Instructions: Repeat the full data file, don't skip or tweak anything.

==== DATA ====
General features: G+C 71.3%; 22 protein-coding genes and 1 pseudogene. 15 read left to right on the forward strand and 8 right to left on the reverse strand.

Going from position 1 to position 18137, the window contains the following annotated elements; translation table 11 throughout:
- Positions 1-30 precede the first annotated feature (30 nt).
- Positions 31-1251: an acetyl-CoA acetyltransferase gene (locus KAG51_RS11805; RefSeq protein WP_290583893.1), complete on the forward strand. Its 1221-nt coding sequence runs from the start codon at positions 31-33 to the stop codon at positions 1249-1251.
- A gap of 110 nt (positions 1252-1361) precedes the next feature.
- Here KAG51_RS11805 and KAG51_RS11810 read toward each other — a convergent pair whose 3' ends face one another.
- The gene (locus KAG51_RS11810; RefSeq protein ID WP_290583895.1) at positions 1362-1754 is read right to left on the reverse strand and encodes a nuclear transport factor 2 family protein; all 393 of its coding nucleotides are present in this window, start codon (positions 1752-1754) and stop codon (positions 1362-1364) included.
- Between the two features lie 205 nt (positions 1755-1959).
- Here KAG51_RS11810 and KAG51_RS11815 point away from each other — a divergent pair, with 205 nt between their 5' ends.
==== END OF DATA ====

General features: G+C 71.3%; 22 protein-coding genes and 1 pseudogene. 15 read left to right on the forward strand and 8 right to left on the reverse strand.

Going from position 1 to position 18137, the window contains the following annotated elements; translation table 11 throughout:
- Positions 1-30 precede the first annotated feature (30 nt).
- Positions 31-1251: an acetyl-CoA acetyltransferase gene (locus KAG51_RS11805; RefSeq protein WP_290583893.1), complete on the forward strand. Its 1221-nt coding sequence runs from the start codon at positions 31-33 to the stop codon at positions 1249-1251.
- A gap of 110 nt (positions 1252-1361) precedes the next feature.
- Here KAG51_RS11805 and KAG51_RS11810 read toward each other — a convergent pair whose 3' ends face one another.
- The gene (locus KAG51_RS11810; RefSeq protein ID WP_290583895.1) at positions 1362-1754 is read right to left on the reverse strand and encodes a nuclear transport factor 2 family protein; all 393 of its coding nucleotides are present in this window, start codon (positions 1752-1754) and stop codon (positions 1362-1364) included.
- Between the two features lie 205 nt (positions 1755-1959).
- Here KAG51_RS11810 and KAG51_RS11815 point away from each other — a divergent pair, with 205 nt between their 5' ends.